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Nectanebo I, The First Ruler of Egypt's 30th and Last Native Egyptian Dynasty


Nectanebo I, The First Ruler of Egypt's

30th and Last Native Egyptian Dynasty

by Jimmy Dunn


The name cartouche of Nectanebo I


Nectanebo I (Nakhtnebef) of Sebennytos (modern Sammanud) founded the 30th Dynasty, the last dynasty to be ruled by native Egyptians, late in Egypt's Pharaonic Period. His birth name was Nakhtnebef, meaning "strong in his Lord", while his throne name was Kheper-Ka-re, meaning "The Soul of Re Abides". Nectanebo was actually the name given to him by the Greeks.

The line of 29th Dynasty pharaohs of Egypt hailed from Mendes and Nakhtnebef had been a general under the last of these rulers, known as Nepherites II. In fact, he had suppressed a revolt under the Nepherites II's predecessor, Hakoris. However, he later turned on his royal masters, bringing an abrupt end to the reign of Nepherites II and Egypt's 29th Dynasty.

Nectanebo I making an offering of bread

Nectanebo I was the son of General Djedhor, perhaps a descendent of Nepherites I. He was probably a close associate of the Athenian general, Khabrias (Chabrias), who had commanded the Greek mercenaries that formed the core of Hakoris' army in the later part of that king's reign Khabrias probably helped Nectanebo in his rise to power, though he was later recalled to Athens in the winder of 380/379 BC. It is known that Nectanebo I married a lady with the Greek name Ptolemais, and it is not unlikely that she was a daughter of Khabrias. We also know that he was married a woman named Udjashu, who provided him with a son and heir, Teos (Djedhor).

Cartouches of Nectanebo I from Philae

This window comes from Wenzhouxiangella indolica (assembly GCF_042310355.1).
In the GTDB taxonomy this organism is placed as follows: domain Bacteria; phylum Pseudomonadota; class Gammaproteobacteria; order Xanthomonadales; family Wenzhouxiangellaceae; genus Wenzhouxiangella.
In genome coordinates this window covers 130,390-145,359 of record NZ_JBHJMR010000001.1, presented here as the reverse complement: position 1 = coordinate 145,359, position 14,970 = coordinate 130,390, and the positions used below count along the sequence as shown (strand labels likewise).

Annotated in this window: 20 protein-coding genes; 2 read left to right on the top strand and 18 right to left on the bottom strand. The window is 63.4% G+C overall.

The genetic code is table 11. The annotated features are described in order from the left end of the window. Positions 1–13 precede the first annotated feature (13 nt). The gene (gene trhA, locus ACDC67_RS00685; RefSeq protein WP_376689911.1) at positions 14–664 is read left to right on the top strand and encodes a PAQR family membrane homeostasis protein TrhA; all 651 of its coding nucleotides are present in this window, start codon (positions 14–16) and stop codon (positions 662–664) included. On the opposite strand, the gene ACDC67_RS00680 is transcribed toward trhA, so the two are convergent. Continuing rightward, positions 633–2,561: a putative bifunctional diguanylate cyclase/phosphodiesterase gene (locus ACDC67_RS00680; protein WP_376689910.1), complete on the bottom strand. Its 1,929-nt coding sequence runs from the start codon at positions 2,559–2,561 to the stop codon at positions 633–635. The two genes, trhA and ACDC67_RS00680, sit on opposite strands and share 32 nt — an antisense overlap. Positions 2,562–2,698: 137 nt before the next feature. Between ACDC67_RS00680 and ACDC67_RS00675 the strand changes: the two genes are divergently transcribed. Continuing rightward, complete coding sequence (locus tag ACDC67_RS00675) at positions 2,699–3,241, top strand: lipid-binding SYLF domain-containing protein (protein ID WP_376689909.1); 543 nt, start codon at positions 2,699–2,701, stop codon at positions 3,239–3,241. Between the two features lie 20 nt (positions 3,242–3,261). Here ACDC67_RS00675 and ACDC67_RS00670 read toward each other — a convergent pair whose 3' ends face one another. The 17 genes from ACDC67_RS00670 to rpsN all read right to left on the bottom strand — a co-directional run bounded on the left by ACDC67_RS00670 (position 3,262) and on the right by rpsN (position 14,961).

Near the beginning of his reign a combined Persian and Greek force entered Egypt from the western (Mendes) side of the Delta, bypassing the strongly fortified but common access through the eastern Delta fortress of Pelusium. They arrived by both land and sea, with the sea fleet consisting almost entirely of Greeks. These forces were sent by the Persian, Artaxerxes II, who's family had once ruled Egypt, under the leadership of the Athenian Iphicrates and the Persian Pharnabazes in 373 BC in order to forcefully return Egypt to the Persian fold. Fortunately for Nectanebo I, after being defeated at first, the strange allies delayed their march on Memphis because of their mistrust in each other. Iphicrates wanted to march directly on Memphis, while Pharnabazes, fearing the Greeks were planning to capture Egypt for themselves, insisted on waiting for the main body of Persian troops to arrive by land. That gave Nectanebo I time to regroup and launch a successful counter attack, forcing the invading forces out of Egypt. Local conditions played a large part in his success. The inundation of the Nile gave the Egyptians the advantage in a flooded landscape they knew very well.

Afterwards, Nectanebo I seems to have suffered few other problems. In this late period just before the Second Persian Period and then afterwards, the Macadonian takeover of Egypt, Nectanebo I achieved much during a stable, 18 year reign.